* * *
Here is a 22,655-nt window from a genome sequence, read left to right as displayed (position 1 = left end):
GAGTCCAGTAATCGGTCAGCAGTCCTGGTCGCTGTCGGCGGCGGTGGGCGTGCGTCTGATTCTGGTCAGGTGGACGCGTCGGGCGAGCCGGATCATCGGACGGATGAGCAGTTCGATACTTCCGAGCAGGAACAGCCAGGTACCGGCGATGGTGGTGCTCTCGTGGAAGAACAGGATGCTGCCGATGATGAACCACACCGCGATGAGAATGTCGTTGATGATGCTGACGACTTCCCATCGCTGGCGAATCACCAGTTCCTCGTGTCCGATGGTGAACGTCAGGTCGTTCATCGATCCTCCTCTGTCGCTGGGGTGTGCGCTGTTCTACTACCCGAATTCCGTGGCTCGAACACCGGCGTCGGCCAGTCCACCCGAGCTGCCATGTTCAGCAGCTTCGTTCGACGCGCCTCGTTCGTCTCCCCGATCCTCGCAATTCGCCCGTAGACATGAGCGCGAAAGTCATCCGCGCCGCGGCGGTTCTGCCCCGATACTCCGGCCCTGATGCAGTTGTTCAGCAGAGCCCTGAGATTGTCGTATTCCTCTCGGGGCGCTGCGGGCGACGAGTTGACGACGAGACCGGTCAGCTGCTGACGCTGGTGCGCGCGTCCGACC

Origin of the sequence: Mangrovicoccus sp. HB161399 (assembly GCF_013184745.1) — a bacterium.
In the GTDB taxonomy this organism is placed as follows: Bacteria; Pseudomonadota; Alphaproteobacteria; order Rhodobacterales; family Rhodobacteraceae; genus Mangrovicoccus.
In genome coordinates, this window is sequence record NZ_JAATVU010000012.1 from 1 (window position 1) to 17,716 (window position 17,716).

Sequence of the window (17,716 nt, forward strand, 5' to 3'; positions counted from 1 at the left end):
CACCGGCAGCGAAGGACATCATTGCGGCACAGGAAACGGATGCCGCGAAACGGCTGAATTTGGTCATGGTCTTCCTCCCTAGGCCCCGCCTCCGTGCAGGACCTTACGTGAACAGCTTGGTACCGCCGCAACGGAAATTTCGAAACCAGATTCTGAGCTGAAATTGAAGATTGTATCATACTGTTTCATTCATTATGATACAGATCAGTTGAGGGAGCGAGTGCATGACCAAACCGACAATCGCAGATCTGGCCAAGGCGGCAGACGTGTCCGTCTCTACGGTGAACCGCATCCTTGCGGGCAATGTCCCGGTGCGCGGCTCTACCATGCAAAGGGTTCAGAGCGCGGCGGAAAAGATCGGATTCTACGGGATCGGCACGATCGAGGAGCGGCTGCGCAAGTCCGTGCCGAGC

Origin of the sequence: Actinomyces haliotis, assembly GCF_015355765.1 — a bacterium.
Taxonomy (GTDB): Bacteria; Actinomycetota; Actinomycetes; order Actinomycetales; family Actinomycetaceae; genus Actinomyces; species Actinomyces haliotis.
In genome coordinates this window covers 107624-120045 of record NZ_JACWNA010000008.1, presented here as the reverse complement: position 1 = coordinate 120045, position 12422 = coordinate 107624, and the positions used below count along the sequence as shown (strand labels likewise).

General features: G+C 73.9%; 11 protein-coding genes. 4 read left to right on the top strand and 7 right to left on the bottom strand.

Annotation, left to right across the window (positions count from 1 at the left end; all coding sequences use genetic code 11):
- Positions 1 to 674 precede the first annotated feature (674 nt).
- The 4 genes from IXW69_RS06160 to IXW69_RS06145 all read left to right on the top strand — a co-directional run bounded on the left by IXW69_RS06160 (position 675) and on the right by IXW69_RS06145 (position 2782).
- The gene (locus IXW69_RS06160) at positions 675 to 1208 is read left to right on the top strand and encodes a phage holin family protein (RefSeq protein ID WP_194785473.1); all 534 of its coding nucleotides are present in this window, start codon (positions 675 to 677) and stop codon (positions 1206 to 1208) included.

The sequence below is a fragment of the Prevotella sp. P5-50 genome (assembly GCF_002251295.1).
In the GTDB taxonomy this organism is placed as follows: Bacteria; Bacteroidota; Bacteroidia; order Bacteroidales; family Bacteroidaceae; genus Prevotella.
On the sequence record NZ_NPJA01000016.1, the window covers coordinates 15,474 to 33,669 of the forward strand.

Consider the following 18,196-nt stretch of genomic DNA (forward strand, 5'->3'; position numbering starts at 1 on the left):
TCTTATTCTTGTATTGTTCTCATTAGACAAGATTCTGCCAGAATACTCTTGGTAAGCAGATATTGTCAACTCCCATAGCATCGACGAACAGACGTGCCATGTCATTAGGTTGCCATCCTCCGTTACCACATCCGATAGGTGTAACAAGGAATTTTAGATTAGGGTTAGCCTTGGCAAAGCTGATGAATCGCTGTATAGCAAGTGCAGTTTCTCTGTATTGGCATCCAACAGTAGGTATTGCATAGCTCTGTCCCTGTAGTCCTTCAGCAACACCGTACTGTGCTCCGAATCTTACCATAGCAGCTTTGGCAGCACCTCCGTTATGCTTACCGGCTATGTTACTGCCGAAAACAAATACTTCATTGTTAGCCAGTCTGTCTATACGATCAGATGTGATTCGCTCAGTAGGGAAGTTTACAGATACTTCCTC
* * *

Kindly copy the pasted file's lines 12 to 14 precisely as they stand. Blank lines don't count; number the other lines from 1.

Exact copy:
Annotation, left to right across the window (positions count from 1 at the left end; all coding sequences use genetic code 11):
- Positions 1 to 674 precede the first annotated feature (674 nt).
- The 4 genes from IXW69_RS06160 to IXW69_RS06145 all read left to right on the top strand — a co-directional run bounded on the left by IXW69_RS06160 (position 675) and on the right by IXW69_RS06145 (position 2782).